Friday, June 01, 2018

Got Myself To The Doctor: I'm Internally Deranged!

     My orthopedic physician -- the guy who fixed my knee a decade ago -- has a first-rate assistant, essentially a specialist Nurse Practitioner,* who handles much of the intake and routine work (surgeons are better off spending their time in surgery and he's a particularly good one).  My blowed-up knee is pretty much the usual thing in her line of work.  They got me in promptly and took a set of X-rays showing all the standard angles (and the three remaining screws that hold the end of my thighbone together in a pattern that shows the path of the original spiral fracture).  She looked them over, then talked me through them, with a likely prognosis and conservative treatment plan.

     The cartilage on the distal condyle continues to wear.  There's a visibly smaller gap there (cartilage is largely radiotransparent)  compared to the other three bearing surfaces of my knees.  It's now officially both "arthritis" and "internal derangement."

     She gave me a steroid shot right in the knee:  "Try to relax."
     "I'm trying...."

     She's also sentenced me to four weeks of physical therapy, twice a week.   Like I have time for it?  But I can't not have time for it, so I'm off to see if there's anything nearby or, failing that, anything near work.

     Also, I'd switched from ibuprofen to aspirin for my 3x/day routine of acetaminophen and an NSAID, on the notion that aspirin has some hearth-health benefits and "vitamin I" is very much the other way.  Bad idea, she tells me --  ibuprofen is a much better anti-inflammatory, if you maintain a steady level.  So I'm back on that, three of 'em, three times a day.
* Unless there's something in between N-P and M.D.; she's got that kind of no-nonsense competence and manner that bespeaks a great depth of knowledge and experience.  People who don't blink at my vocabulary or hold their own back are a delight to converse with and she's one.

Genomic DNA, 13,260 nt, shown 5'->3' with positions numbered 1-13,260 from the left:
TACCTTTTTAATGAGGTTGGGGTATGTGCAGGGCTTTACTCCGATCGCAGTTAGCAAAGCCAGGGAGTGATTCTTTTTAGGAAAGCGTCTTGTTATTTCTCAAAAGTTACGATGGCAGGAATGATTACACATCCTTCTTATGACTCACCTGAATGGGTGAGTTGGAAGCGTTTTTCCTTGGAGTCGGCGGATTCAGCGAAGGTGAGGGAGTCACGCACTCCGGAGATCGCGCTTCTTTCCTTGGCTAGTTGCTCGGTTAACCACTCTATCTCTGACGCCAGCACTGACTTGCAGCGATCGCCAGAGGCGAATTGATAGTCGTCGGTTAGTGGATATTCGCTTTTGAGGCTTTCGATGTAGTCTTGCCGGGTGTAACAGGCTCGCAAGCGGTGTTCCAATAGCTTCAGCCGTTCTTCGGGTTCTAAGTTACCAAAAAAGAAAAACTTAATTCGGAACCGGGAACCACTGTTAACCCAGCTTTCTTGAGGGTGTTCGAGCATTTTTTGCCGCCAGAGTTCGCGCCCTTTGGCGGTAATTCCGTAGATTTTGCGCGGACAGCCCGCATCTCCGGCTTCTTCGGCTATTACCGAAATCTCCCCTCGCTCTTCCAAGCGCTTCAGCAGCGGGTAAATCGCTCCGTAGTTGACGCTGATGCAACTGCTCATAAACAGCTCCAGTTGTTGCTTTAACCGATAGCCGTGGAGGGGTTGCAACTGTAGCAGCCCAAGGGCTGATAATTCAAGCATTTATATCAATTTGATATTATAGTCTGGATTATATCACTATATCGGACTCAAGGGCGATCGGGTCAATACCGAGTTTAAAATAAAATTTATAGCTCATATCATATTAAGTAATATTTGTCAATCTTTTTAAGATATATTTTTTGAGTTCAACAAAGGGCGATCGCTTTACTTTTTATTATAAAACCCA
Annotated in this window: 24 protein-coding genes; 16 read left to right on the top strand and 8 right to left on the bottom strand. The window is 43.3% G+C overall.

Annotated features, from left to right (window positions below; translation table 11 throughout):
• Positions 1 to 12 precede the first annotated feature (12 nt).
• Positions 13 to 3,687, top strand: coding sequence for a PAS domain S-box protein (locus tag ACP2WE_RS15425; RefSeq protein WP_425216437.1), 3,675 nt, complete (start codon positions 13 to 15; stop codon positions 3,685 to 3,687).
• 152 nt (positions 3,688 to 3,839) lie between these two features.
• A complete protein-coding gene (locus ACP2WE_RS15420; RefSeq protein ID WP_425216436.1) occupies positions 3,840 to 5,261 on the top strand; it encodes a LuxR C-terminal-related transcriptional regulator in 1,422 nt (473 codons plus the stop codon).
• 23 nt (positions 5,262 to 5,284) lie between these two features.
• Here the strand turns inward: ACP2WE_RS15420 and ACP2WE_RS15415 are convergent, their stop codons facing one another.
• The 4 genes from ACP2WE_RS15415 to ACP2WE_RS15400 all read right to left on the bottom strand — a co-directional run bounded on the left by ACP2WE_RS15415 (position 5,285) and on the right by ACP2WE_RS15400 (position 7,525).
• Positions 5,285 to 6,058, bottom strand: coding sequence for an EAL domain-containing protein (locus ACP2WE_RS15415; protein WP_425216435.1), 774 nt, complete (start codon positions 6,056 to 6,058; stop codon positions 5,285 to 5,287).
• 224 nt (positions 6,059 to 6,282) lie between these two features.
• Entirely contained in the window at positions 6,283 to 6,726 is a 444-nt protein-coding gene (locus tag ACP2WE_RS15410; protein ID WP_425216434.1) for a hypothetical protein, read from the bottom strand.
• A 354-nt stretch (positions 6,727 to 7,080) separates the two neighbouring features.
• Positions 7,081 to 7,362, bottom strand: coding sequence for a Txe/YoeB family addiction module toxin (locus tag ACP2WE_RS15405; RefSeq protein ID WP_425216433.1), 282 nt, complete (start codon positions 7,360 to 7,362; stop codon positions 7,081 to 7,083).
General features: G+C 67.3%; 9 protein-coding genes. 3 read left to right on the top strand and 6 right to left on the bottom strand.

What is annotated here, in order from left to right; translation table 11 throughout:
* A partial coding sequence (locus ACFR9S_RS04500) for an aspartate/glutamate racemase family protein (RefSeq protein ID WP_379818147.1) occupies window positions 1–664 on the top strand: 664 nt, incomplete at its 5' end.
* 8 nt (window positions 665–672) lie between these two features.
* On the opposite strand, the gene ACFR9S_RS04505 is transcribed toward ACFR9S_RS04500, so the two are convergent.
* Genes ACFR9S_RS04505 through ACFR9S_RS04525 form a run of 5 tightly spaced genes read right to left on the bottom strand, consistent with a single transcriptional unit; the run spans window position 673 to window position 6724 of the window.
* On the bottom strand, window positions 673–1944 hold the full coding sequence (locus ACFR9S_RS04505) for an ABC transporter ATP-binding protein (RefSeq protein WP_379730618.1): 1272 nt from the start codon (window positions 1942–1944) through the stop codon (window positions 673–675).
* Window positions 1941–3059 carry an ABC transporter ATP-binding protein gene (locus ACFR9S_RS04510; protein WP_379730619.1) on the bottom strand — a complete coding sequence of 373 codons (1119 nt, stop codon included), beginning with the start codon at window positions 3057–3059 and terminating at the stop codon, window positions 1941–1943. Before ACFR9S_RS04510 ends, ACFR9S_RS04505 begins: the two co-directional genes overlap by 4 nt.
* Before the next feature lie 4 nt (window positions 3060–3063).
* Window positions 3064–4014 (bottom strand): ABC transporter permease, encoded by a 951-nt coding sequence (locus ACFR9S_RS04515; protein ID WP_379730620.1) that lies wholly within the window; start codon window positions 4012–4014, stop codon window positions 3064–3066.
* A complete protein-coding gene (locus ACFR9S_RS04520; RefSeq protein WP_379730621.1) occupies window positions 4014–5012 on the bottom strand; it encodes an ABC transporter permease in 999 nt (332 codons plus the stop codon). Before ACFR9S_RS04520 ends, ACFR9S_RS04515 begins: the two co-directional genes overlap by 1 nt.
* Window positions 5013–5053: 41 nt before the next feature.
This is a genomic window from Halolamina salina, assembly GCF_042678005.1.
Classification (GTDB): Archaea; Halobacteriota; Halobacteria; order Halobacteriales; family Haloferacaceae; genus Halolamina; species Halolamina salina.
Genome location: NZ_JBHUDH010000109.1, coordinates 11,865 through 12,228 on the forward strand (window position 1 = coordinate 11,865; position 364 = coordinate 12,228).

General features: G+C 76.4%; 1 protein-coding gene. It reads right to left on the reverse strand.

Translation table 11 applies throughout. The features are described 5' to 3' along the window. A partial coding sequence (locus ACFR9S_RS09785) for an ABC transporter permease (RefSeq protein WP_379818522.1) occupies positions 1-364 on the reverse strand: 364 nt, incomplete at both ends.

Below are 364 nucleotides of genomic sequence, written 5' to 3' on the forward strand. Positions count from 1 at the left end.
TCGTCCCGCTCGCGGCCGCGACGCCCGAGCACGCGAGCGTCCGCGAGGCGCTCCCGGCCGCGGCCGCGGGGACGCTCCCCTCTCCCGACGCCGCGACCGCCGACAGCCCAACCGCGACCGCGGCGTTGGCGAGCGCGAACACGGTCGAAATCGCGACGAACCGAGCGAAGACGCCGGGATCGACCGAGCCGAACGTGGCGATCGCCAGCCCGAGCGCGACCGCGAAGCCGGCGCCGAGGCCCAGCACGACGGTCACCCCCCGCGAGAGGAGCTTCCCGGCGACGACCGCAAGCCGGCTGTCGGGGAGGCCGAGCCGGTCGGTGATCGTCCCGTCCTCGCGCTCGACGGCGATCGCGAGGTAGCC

Carteach said...

I found there's something about the combination of Acetaminophen and Aspirin that accentuates the pain relief. Two of each in strength, and I can hobble with my students for half a day while ignoring the pain.

Vitamin I I'm mostly trying to limit. The Doc's I see are not fans of it, unless really needed.

I'm going in next week for an entire newfangled knee installation. I figured it's time, as what I have now is missing too much stuff to ever get better. It just gets worse.... and that's not a path I wish to hobble down.

Jerry said...

Did your practitioner discuss a Hyaluronan (Synvisc) injection? It varies from person to person but my wife has had very good results.

Merle said...

Finding a good medical team is one step more important than finding a good mechanic....

Jerry said...

No fooling. Few people realize that just about any college degree can be used to gain entry to medical school. I've experienced a few doctors who I am convinced their original degree was in underwater basket weaving or Elizabethan poetry.

I once had a neurologist whose original degree was chemistry though. He was one of the few doctors I knew who could read the chemical formulas from his Physician's Desk Reference and make intelligent decisions regarding medications.

Antibubba said...

There's also Physician's Assistant.

Fuzzy Curmudgeon said...

I’ve been on two OTC naproxen twice daily for arthritis for several years. When we had Blue Cross and generics were $5 a prescription, I was getting the 500mg tabs, one tab twice daily, instead. Then we switched to UHC and scripts got more expensive, so I switched to OTC. Anyway, Vitamin N works better for me than Vitamin I. And I still take a low-dose aspirin daily, on advice of physician.

My wife would say, “get in the water!” for your PT, but she’s been telling me that for years and I hate getting in a pool.

John in Philly said...

Internally deranged is but a letter different from infernally deranged, and I think sometimes I am both on the same day.
Replacing failed/failing body parts has been a godsend for several members of the family, and the improvement of quality of life has been huge and long lasting.
Good luck no matter what you choose.

Roberta X said...

Antibubba, that's her. She's a PA!

pigpen51 said...

I routinely see a PA at my urologists. She is the one who got my chronic kidney stones to finally cut back to only once a year of so, instead of every month or two. That is a pain in the, well, you know what, that I don't miss. I have had women who have given birth and also had kidney stones, who said they would rather give birth, as it was less painful. I don't know about that, but I know that at times, some of the kidney stones I have had have dropped me right to my knees on the floor, and also made me vomit in the E.R. in their sink. I am never afraid to see a PA or a Nurse Practicioner. They are never allowed to do more than they are qualified for, and without fail, they are extremely knowledgeable, and efficient. Some have been better than the doctors, since often the doctors have the God syndrome, and the PA's and NP's seldom do.